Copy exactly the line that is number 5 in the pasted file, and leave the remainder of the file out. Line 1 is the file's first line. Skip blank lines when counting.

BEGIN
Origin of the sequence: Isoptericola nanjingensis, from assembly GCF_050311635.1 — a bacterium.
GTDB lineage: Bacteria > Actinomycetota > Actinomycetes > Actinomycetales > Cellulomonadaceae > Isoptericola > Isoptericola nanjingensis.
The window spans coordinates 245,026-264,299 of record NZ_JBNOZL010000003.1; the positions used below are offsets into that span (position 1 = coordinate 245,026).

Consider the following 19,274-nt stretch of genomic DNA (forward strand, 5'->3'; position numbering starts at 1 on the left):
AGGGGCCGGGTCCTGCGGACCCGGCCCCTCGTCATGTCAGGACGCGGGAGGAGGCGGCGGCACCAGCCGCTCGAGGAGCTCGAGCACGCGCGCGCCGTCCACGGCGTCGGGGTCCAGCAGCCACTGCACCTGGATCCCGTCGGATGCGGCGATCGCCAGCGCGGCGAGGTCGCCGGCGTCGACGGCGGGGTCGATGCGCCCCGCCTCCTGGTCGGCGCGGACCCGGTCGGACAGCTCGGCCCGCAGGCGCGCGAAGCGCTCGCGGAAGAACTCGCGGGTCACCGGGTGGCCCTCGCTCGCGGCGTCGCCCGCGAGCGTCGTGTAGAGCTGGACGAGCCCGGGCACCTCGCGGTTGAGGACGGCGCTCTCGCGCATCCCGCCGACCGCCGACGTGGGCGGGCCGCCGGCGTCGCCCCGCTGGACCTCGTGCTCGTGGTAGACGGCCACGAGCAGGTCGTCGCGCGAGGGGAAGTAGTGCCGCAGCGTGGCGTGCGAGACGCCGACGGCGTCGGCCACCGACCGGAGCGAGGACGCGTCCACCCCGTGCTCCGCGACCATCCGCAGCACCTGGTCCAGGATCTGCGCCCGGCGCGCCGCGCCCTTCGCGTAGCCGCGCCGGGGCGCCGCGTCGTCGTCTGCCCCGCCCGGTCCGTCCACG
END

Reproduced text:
AGGGGCCGGGTCCTGCGGACCCGGCCCCTCGTCATGTCAGGACGCGGGAGGAGGCGGCGGCACCAGCCGCTCGAGGAGCTCGAGCACGCGCGCGCCGTCCACGGCGTCGGGGTCCAGCAGCCACTGCACCTGGATCCCGTCGGATGCGGCGATCGCCAGCGCGGCGAGGTCGCCGGCGTCGACGGCGGGGTCGATGCGCCCCGCCTCCTGGTCGGCGCGGACCCGGTCGGACAGCTCGGCCCGCAGGCGCGCGAAGCGCTCGCGGAAGAACTCGCGGGTCACCGGGTGGCCCTCGCTCGCGGCGTCGCCCGCGAGCGTCGTGTAGAGCTGGACGAGCCCGGGCACCTCGCGGTTGAGGACGGCGCTCTCGCGCATCCCGCCGACCGCCGACGTGGGCGGGCCGCCGGCGTCGCCCCGCTGGACCTCGTGCTCGTGGTAGACGGCCACGAGCAGGTCGTCGCGCGAGGGGAAGTAGTGCCGCAGCGTGGCGTGCGAGACGCCGACGGCGTCGGCCACCGACCGGAGCGAGGACGCGTCCACCCCGTGCTCCGCGACCATCCGCAGCACCTGGTCCAGGATCTGCGCCCGGCGCGCCGCGCCCTTCGCGTAGCCGCGCCGGGGCGCCGCGTCGTCGTCTGCCCCGCCCGGTCCGTCCACG